• Ensure your portfolio's risk profile aligns with your needs.
  • Monitor your investments and adjust as necessary.

Finally, your investment plan is a living document, meaning it should be updated as circumstances change. If you develop and follow your investment plan, there is no doubt in my mind that you'll be better off for it.

 

 

Investing Services: Betterment vs. Wealthfront

Recently two investment management companies, Betterment and Wealthfront, have gained an impressive amount of popularity. As you might already be aware, I'm quite skeptical of investment management firms as I've seen the dark side of the financial planning industry. Regardless, I wanted to research both offerings and compare the two in a "Betterment vs. Wealthfront" robo-advisor death match. I wanted to do this review mainly because I'm open to selecting one of these for my own personal use. Before we get into the details lets discuss the fundamental concepts that these services are based on.

What is a Robo-Advisor?

Despite what the investment industry will assure you (mutual and hedge fund managers, commission based financial advisers, stock brokers, etc.), investment allocation decisions can be made solely using various mathematical models. Sure, in the investment allocation decision process you will need to identify risk preferences (subjective assessment), but those are quickly quantified for use in portfolio construction. All other required data (such as investment time horizon, retirement needs, age, current income, etc.) is numerical.

With that said, a robo-advisor is a mathematical model that uses your data and individual circumstances to create a "personalized" portfolio. While a robo-advisor can eliminate the need for professional help to construct a long-term retirement portfolio, it will not satisfy the investment needs of everyone. If you require savvy arbitrage or hedging strategies in your portfolio then a robo-advisor is not for you. Additionally, you will not be able to choose what assets (stocks, funds, bonds, etc.) you invest in, the machine will do that for you. Betterment and Wealthfront are both robo-advisors and utilize mathematical models to automate asset allocation.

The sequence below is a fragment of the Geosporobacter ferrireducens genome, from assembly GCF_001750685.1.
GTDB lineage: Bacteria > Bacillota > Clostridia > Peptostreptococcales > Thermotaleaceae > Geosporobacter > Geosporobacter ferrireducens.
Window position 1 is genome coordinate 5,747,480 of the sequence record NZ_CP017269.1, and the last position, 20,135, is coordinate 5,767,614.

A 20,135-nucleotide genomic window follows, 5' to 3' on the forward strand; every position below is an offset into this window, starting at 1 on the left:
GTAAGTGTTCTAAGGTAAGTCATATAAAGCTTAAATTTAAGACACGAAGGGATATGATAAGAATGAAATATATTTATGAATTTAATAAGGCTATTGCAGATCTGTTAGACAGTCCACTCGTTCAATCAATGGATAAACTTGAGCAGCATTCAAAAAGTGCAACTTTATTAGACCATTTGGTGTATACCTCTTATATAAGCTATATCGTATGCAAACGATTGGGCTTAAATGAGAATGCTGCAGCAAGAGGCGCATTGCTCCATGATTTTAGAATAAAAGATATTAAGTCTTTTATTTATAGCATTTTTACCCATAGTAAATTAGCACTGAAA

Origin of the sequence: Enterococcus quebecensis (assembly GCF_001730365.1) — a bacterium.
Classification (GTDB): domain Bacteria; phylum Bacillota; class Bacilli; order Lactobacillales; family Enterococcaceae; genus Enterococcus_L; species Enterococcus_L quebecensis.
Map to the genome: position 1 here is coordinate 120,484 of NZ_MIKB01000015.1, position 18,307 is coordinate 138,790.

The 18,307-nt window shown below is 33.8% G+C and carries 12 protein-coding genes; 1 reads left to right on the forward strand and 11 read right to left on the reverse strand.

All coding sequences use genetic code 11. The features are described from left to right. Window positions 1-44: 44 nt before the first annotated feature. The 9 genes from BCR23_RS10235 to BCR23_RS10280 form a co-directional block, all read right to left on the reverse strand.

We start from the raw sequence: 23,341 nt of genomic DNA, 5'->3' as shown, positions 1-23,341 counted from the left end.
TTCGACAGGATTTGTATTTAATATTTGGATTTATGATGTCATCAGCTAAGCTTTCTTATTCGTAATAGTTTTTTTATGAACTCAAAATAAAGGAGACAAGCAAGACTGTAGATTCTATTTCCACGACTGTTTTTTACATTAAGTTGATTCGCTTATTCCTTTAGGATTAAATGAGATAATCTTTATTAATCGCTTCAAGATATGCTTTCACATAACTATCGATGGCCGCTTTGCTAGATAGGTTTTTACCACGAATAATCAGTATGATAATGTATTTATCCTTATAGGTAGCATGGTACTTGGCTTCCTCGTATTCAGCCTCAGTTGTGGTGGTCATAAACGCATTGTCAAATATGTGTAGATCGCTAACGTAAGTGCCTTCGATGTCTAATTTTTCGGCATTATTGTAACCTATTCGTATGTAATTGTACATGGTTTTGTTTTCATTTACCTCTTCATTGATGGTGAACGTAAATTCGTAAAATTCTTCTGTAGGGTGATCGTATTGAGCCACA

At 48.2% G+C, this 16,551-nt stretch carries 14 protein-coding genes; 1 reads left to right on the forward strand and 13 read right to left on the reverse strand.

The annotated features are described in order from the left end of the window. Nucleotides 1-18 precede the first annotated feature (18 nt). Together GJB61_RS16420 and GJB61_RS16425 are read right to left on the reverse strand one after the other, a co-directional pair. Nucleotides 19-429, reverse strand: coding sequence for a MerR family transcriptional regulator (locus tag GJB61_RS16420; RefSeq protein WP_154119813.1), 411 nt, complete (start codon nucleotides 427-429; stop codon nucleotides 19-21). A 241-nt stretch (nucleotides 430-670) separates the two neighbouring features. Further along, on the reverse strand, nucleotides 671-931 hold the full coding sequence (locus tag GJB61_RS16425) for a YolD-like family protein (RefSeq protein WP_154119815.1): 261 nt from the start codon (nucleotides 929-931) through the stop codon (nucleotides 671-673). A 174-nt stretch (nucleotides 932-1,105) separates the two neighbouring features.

Passive Management and Modern Portfolio Theory

Both Betterment and Wealthfront are built on Modern Portfolio Theory (MPT) concepts. Harry Markowitz founded this theory with the understanding that portfolios can be constructed to maximize expected return based on a defined level of risk. Modern Portfolio Theory also suggests that efficient portfolios (optimized based on risk and return) can be constructed by varying allocations to asset classes (i.e. stocks and bonds). This leads to an emphasis on choosing the right blend of stocks, bonds and cash verses choosing one stock over the other.

In addition to utilizing Modern Portfolio Theory to drive asset allocation decisions, Betterment and Wealthfront both take a passive approach to portfolio management. Eventhough they take a passive approach to investing, they will step in and rebalanced the portfolio as needed. Taking this approach keeps transaction costs and fees low. It's wise to take advantage of dollar cost averaging when using these service by setting up automatic investments.

Betterment vs. Wealthfront: The Duel

Now that we have a fundamental understanding of Modern Portfolio Theory and robo-advisors, it's time for Betterment vs. Wealthfront!

betterment vs. wealthfront
betterment vs. wealthfront

When comparing these two services it is clear that they are both extremely similar. The only differences that will matter to the majority of main street investors is cost and initial deposit requirements. The advantages of choosing one over the other truly depends on your individual circumstances.